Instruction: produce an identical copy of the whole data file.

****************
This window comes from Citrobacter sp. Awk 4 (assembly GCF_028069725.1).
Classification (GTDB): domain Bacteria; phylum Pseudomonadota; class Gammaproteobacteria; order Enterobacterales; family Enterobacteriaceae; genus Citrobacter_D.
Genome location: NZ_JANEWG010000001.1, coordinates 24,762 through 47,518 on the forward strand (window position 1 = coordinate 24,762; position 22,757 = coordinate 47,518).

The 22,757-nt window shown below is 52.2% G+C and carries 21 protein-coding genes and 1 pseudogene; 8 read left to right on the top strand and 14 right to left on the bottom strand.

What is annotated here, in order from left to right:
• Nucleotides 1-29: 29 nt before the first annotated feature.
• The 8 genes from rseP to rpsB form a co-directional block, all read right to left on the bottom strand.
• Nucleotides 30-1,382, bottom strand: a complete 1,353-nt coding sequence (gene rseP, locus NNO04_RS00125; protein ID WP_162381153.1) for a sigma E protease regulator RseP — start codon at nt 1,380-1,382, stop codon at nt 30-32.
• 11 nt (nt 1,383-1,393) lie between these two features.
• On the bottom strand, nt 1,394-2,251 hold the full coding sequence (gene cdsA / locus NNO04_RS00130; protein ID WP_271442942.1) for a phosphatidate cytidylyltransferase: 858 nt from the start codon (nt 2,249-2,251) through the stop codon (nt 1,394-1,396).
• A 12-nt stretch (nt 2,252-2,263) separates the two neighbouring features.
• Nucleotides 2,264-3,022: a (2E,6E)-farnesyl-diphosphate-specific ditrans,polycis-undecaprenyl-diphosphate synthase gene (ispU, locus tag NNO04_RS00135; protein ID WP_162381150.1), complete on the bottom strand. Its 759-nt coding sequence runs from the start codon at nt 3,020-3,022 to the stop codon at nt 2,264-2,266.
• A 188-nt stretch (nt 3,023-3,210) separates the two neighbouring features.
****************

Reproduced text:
This window comes from Citrobacter sp. Awk 4 (assembly GCF_028069725.1).
Classification (GTDB): domain Bacteria; phylum Pseudomonadota; class Gammaproteobacteria; order Enterobacterales; family Enterobacteriaceae; genus Citrobacter_D.
Genome location: NZ_JANEWG010000001.1, coordinates 24,762 through 47,518 on the forward strand (window position 1 = coordinate 24,762; position 22,757 = coordinate 47,518).

The 22,757-nt window shown below is 52.2% G+C and carries 21 protein-coding genes and 1 pseudogene; 8 read left to right on the top strand and 14 right to left on the bottom strand.

What is annotated here, in order from left to right:
• Nucleotides 1-29: 29 nt before the first annotated feature.
• The 8 genes from rseP to rpsB form a co-directional block, all read right to left on the bottom strand.
• Nucleotides 30-1,382, bottom strand: a complete 1,353-nt coding sequence (gene rseP, locus NNO04_RS00125; protein ID WP_162381153.1) for a sigma E protease regulator RseP — start codon at nt 1,380-1,382, stop codon at nt 30-32.
• 11 nt (nt 1,383-1,393) lie between these two features.
• On the bottom strand, nt 1,394-2,251 hold the full coding sequence (gene cdsA / locus NNO04_RS00130; protein ID WP_271442942.1) for a phosphatidate cytidylyltransferase: 858 nt from the start codon (nt 2,249-2,251) through the stop codon (nt 1,394-1,396).
• A 12-nt stretch (nt 2,252-2,263) separates the two neighbouring features.
• Nucleotides 2,264-3,022: a (2E,6E)-farnesyl-diphosphate-specific ditrans,polycis-undecaprenyl-diphosphate synthase gene (ispU, locus tag NNO04_RS00135; protein ID WP_162381150.1), complete on the bottom strand. Its 759-nt coding sequence runs from the start codon at nt 3,020-3,022 to the stop codon at nt 2,264-2,266.
• A 188-nt stretch (nt 3,023-3,210) separates the two neighbouring features.